Transit Oriented Development

What is Transit Oriented Development?

Transit Oriented Development (TOD) is a strategy used in urban and town planning that aims to build developments such as apartments, retails stores and offices in a way that they can easily utilise public transport. The building are usually designed to be of medium density, varying between 3-7 stories high, whilst all being located within a transport 'corridor'. The ultimate goal is to reduce the dependence on motor vehicles and adopt sustainable methods of transport whilst reducing pollution, energy use and congestion.

Why Transit Oriented Development?

As we progress further into this century, we are faced with a combination of challenges. The cost of living is going up, so the pressure on families and individuals to make ends meet is increasing. The use of TOD can help alleviate some of that pressure by reducing the number of people who need to buy and maintain their own motor vehicles. This strategy also helps to reduce the amount of emissions and pollutants by using cleaner and more efficient modes of transport, such as buses, trains and trams. The areas that such strategies need to be implemented is areas that have been subject to urban sprawl, such as parts of the United States and most of Australia, where there is a culture of car ownership with sprawling suburbs and big back yards 1). Whenever a Transit Oriented Development is suggested for a certain area, it means that there is a definite need for it, such as traffic congestion, pollution or other logistical reasons.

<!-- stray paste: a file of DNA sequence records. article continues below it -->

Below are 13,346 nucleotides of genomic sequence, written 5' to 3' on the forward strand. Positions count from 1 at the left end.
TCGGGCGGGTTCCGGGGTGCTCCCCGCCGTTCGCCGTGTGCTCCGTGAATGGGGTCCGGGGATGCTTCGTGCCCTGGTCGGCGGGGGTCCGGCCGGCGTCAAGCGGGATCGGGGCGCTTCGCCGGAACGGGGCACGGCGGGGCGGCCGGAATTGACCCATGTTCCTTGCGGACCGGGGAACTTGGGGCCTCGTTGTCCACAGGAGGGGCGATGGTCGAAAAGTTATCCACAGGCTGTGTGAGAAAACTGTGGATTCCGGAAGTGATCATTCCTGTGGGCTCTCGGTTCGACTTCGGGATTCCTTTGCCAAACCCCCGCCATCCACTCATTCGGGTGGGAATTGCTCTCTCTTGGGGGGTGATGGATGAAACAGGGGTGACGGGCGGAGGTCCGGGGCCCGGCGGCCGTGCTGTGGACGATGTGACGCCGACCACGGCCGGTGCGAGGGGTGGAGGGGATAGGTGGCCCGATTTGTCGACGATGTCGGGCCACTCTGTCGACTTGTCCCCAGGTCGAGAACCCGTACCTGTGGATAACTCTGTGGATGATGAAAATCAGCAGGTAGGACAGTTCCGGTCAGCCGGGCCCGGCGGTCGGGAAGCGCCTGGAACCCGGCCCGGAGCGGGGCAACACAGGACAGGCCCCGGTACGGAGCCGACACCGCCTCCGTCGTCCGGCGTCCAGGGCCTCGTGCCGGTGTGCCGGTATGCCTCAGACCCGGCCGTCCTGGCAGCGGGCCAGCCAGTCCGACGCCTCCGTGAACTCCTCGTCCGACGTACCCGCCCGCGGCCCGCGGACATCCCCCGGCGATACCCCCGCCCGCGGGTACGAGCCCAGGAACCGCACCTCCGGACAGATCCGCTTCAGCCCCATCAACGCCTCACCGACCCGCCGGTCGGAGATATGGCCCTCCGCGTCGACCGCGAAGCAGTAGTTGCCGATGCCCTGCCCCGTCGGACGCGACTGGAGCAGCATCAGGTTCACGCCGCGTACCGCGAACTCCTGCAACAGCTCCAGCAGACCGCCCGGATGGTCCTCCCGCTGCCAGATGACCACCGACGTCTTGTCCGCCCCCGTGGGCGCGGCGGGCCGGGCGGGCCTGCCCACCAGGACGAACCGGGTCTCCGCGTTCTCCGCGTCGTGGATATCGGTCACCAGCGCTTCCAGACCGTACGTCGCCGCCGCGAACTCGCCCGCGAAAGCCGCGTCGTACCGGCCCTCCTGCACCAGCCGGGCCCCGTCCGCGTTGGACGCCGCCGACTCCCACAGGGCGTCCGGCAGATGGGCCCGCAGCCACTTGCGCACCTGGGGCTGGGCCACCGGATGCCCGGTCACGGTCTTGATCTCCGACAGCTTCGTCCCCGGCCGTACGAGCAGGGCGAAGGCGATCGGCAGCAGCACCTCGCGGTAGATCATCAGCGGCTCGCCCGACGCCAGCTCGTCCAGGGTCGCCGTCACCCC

What Are the Benefits?

There are many benefits to TOD. As outlined above, the reduction is motor vehicle use and the reduction of emissions is a major factor, but there are other benefits, such as -

  • Communities become more active thus leading to healthier lifestyles
  • The improvement of public transport networks from the extra revenue gained
  • The economic benefits for households by spending less money
  • A possible increase in employment opportunities by reducing travel times
  • Better productivity in workplaces
  • The reduction of disproportionate house values across suburbs

This strategy can also help increase the social interactiveness of communities by building stronger relationships due to living in close contact with each other. In most neighbourhoods where we urban sprawl, people become isolated because in most cases they do not know who their neighbour is due to the distances between them. Transit Oriented Development can help reduce these instances and create better bonding in communities. Children can also benefit by playing in the designed parks with other children instead of playing on their own. There can also be better access to health services, as people, especially older people can often be reluctant to go and see a doctor or other health professionals due to the distance that they need to travel or simply not having the correct transport options to go there 2).